Self-regulation in early childhood
April 28, 2023, 10:15 h
Andreasstrasse 15, 8050 Zurich, AND 4.06 (4th floor)
The concept of self-regulation has been investigated by different disciplines within psychology including motivational psychology, health psychology, clinical psychology, cognitive psychology, educational psychology, and developmental psychology. However, despite similar definitions of self-regulation, these disciplines differ in their understanding of the concept with regard to (a) the term “self”, (b) state and trait aspects of self-regulation, (c) the duration of underlying processes, and (d) possible intervention targets.
As the development of self-regulation starts during infancy, when infants adjust themselves to the new environment, I will highlight specific aspects of self-regulation from a developmental psychology perspective. In particular, I will focus on the role of parents in developing self-regulation. Relying on maternal reports in a 10-day diary study, I will then demonstrate how infant trait self-regulation relates to infant state self-regulation.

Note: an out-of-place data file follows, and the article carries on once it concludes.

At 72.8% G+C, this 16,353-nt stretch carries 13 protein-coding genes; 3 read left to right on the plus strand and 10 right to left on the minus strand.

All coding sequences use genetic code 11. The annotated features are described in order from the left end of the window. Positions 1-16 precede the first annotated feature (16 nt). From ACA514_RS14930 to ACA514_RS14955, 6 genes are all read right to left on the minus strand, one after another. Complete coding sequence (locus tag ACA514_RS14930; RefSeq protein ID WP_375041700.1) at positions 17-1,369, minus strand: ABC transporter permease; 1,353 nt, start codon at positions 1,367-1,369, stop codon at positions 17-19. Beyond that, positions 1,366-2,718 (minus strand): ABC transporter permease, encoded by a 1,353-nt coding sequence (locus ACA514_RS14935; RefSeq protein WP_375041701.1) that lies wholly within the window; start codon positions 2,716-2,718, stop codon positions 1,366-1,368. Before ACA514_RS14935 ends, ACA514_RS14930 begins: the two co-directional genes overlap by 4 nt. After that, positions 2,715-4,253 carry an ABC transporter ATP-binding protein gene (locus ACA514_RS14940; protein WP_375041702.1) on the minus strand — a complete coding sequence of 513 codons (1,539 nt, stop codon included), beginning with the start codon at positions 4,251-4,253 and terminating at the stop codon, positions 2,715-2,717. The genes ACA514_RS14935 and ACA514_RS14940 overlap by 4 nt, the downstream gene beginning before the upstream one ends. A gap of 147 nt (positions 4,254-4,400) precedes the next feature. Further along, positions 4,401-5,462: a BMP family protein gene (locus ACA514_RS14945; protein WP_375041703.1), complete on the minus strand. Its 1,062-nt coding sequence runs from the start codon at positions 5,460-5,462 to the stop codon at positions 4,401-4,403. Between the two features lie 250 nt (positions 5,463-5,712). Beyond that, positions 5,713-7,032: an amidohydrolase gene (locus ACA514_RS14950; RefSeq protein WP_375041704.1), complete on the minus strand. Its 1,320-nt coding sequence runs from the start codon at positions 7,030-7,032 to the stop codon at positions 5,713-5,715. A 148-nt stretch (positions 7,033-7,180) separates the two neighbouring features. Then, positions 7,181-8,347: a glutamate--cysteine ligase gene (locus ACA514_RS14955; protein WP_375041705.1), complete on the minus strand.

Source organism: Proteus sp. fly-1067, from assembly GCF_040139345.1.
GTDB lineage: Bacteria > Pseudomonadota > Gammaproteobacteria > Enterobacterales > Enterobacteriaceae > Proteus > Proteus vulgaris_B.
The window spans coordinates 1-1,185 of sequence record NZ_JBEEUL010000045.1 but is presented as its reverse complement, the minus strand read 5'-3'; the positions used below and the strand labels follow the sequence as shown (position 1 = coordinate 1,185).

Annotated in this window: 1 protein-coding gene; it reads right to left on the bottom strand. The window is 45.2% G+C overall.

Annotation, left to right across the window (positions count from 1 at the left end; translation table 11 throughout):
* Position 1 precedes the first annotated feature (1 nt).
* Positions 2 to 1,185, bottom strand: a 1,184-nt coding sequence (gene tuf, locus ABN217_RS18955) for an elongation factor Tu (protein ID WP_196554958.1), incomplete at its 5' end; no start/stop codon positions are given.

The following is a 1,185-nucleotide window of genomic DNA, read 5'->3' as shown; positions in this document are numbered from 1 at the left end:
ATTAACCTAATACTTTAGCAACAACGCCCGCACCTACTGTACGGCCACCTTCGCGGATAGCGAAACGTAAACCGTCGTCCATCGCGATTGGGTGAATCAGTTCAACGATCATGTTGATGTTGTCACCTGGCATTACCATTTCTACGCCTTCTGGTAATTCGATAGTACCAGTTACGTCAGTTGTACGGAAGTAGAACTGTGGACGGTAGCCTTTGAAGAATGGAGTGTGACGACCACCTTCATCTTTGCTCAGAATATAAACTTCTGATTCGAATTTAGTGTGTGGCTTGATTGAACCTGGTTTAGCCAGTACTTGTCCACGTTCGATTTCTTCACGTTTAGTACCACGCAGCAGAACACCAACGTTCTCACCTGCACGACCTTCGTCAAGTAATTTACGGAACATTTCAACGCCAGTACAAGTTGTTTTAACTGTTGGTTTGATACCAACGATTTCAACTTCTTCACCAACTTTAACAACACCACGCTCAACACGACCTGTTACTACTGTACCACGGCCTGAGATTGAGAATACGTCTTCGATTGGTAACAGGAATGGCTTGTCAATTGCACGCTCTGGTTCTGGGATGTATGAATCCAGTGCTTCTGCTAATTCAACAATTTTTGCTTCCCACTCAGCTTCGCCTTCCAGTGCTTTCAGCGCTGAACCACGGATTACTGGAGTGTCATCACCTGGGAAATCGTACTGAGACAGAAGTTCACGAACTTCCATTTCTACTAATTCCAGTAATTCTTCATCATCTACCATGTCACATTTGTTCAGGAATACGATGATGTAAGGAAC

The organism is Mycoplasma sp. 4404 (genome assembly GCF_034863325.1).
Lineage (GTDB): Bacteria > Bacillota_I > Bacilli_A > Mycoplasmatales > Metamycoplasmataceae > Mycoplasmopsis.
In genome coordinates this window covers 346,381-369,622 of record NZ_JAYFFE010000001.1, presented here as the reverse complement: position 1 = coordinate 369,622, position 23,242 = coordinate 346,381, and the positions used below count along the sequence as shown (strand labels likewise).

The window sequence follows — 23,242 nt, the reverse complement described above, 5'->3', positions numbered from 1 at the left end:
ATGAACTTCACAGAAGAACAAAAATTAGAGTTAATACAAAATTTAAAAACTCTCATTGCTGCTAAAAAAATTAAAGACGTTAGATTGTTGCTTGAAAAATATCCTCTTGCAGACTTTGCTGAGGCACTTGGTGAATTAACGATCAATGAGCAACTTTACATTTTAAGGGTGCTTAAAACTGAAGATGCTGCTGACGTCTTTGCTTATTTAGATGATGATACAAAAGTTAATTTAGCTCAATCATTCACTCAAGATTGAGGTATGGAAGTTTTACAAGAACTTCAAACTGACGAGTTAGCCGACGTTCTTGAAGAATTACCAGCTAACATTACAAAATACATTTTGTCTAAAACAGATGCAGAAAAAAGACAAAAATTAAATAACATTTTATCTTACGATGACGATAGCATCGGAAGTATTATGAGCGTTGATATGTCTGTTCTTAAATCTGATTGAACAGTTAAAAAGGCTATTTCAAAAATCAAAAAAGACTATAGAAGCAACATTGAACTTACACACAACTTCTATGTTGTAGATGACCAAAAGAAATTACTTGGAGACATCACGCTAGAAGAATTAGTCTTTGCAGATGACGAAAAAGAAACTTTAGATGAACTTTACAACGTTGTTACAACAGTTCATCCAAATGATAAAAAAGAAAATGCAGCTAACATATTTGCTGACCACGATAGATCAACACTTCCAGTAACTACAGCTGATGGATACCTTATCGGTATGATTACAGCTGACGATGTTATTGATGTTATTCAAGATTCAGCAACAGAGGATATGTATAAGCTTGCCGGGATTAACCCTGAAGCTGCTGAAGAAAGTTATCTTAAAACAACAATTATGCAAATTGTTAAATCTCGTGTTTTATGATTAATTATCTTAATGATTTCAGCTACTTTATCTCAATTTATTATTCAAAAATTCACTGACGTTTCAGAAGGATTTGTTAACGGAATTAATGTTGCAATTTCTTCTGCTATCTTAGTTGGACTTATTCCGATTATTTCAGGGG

I will conclude by presenting opportunities to investigate the development of self-regulation in the Zurich birth cohort study LEARN (Long-term effects of early nutrition on child development). The LEARN study combines a classical panel study with a measurement burst design and continuous measures of child development. It assesses various biomarkers and includes reports from both mothers and fathers. Currently being planned to assess child development during the first two years of life, the LEARN data set will offer several possibilities for collaboration.
Flyer (PDF, 597 KB)